Let us speak about Tzippora, righteous wife of Moshe Rabeinu. As you recall, Moshe had
to run away from Paroh in Egypt. The Chumash does not relate all the details of his
wanderings (which can be found in the Medrash), but we know that Moshe ended up in Midian.
He was at the well and saw Yisro's, priest of Midian, seven daughters coming to water the
(Moshe did the same thing as the Patriarch Yaakov who found his wife Rochel by the
well. In fact, The call of the Torah, by Rabbi Elie Munk, brings down the Zohar which
compares the two incidents. Moshe achieved the highest degree of spirituality available to
mortal man. He went up to Mt. Sinai for 40 days and nights; he separated from his wife in
order to always be in a ready state of purity in order to receive prophecy from Hashem.
About Moshe the Chumash says: "And he stayed above the well"- well meaning
marriage. The word well is only mentioned once. About Yaakov the word well is mentioned
seven times. Also, it says Yaakov stopped to contemplate the well. He was more involved in
the entire issue, perhaps because he saw as his task the begetting of the 12 tribes, while
Moshe is referred to as a "man of G-d" and ultimately separated from his wife. )
This well was one of the 10 things that Hashem created on Erev Shabbos right before
sunset. It was the same well that Eliezer stopped at and found Rivkah to marry Yitzchak.
The same well as Yaakov stopped at, and the same well that traveled with the Jews in the
desert to provide water for them in the merit of Miriam. The well of water is a symbol of
purity and reminds us of the 4 rivers that go out of Gan Eden and circle the world. All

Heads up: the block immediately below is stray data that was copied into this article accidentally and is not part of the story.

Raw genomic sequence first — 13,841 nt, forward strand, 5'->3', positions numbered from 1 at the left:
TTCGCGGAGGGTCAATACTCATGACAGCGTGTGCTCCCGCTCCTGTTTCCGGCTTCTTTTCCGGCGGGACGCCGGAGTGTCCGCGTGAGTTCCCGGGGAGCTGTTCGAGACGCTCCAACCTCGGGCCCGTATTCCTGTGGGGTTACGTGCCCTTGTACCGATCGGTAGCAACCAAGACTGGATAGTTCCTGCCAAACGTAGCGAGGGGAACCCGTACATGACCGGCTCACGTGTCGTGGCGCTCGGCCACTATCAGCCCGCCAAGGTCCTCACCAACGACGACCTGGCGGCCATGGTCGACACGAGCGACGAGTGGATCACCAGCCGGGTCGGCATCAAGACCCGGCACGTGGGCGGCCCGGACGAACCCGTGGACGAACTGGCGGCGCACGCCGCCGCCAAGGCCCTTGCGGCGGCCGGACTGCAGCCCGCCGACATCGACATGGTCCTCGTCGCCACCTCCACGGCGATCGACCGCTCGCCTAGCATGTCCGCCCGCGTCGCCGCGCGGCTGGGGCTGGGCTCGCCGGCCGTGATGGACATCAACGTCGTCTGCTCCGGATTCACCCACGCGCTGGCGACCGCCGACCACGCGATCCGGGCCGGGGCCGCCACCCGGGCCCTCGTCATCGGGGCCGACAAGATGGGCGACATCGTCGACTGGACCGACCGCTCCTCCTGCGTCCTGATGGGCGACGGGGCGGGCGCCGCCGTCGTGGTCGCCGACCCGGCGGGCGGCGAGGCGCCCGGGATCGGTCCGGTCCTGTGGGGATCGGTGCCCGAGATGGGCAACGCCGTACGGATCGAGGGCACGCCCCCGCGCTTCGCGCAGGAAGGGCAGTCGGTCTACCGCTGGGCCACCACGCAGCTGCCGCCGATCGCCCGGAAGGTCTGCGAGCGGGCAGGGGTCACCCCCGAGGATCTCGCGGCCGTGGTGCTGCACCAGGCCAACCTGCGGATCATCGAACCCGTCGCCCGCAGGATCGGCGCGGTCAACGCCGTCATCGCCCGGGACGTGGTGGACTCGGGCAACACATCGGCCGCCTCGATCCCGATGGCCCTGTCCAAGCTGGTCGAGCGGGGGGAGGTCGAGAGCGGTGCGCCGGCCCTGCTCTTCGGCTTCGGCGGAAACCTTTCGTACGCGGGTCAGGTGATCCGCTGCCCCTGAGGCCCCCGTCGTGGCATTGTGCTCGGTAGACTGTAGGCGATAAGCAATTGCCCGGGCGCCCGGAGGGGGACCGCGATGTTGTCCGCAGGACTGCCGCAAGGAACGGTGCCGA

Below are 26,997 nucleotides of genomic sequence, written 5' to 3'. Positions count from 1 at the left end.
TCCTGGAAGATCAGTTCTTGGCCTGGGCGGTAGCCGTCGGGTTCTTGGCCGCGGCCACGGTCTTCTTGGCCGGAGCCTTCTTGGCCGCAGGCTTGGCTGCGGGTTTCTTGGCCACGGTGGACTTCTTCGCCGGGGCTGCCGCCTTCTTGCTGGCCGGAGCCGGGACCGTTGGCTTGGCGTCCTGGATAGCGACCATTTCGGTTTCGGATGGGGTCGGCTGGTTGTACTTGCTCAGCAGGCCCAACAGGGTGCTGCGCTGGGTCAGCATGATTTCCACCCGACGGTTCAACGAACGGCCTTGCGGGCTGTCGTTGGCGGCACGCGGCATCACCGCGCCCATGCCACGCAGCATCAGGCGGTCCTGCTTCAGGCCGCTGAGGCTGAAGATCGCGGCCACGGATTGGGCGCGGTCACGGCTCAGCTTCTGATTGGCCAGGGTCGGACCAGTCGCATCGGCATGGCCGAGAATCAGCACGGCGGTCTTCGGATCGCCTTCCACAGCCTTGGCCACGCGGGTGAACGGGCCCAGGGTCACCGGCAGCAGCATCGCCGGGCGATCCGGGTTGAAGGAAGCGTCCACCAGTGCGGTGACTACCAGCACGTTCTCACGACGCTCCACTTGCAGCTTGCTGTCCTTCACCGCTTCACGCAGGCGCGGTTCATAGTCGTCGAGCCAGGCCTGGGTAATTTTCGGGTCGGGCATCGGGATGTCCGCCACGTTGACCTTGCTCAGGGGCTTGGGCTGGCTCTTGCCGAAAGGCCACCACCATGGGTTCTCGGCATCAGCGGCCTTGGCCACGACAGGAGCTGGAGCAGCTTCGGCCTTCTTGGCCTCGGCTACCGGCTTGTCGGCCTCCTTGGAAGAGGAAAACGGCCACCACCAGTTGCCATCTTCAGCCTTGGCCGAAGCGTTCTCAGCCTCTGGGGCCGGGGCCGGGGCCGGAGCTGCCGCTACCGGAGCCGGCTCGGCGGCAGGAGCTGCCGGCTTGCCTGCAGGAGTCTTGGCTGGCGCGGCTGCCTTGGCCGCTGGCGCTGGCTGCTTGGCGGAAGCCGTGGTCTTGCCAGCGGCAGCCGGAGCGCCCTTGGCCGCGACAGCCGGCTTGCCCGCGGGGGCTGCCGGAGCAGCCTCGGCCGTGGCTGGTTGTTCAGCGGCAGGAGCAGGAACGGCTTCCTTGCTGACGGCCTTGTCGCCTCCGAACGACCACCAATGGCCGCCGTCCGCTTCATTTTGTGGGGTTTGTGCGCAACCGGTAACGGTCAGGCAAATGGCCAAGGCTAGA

the women of Israel (not just the matriarchs mentioned in the Chumash)have a connection to
the purity of these waters when they immerse in a kosher mikvah of natural water.
The shepherds were about to drown the girls and Moshe rescued them, unwittingly
rescuing his future wife! Moshe saw in Tzippora modesty and asked her to be his wife. She
explained to him that her father, Yisro, had one criterion for her future husband, that he
be able to unearth a tree in the yard. This "tree" was actually a staff that
Yisro had taken from Paroh, who had taken it from Yosef! It was rooted in the ground and
had swallowed many suitors who had come to marry the wonderful girl Tzippora. Moshe was
happy when he heard that this was Yosef's staff, for he understood that it was waiting for
him. The Medrash explains that Tzippora comes from the root-bird. Just like a bird quickly
works to pick up every last crumb, so too Tzippora ran to clean out all the "crumbs
of idol worship" from Yisro's house and then ran to bring in Moshe as her father
commanded. Moshe, however was not given a chance to marry Tzippora for Yisro feared he had
committed a wrongdoing and put him in a deep pit. The righteous Tzippora convinced her
father that she remain at home to take care of things while her sisters tend the sheep,
and she was able to secretly provide food for Moshe in the pit for 10 years until Yisro
took him out. He was welcomed as a tzaddik and he was able to pull out the stick from the
garden and marry Tzippora.
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